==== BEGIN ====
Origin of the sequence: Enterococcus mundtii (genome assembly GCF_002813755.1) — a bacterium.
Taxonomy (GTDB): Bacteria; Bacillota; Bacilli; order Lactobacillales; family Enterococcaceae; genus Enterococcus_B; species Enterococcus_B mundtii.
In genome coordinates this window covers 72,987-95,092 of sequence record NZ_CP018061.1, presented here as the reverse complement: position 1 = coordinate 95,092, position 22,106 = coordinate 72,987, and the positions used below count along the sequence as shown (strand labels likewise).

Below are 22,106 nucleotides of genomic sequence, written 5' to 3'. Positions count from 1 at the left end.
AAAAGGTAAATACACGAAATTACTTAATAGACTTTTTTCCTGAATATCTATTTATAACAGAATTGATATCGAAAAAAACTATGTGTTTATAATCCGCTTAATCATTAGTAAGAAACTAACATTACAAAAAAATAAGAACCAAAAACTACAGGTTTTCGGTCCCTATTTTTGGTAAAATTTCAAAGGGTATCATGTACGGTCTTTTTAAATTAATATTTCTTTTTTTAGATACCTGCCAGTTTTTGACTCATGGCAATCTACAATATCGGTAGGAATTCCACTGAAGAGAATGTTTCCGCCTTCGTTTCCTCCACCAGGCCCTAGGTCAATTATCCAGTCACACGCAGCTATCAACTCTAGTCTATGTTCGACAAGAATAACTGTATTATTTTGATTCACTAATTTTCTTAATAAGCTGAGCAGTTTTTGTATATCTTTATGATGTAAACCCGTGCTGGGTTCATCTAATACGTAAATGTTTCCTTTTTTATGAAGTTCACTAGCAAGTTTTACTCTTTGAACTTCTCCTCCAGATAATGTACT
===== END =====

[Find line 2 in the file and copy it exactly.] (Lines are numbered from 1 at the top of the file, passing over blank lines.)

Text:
Taxonomy (GTDB): Bacteria; Bacillota; Bacilli; order Lactobacillales; family Enterococcaceae; genus Enterococcus_B; species Enterococcus_B mundtii.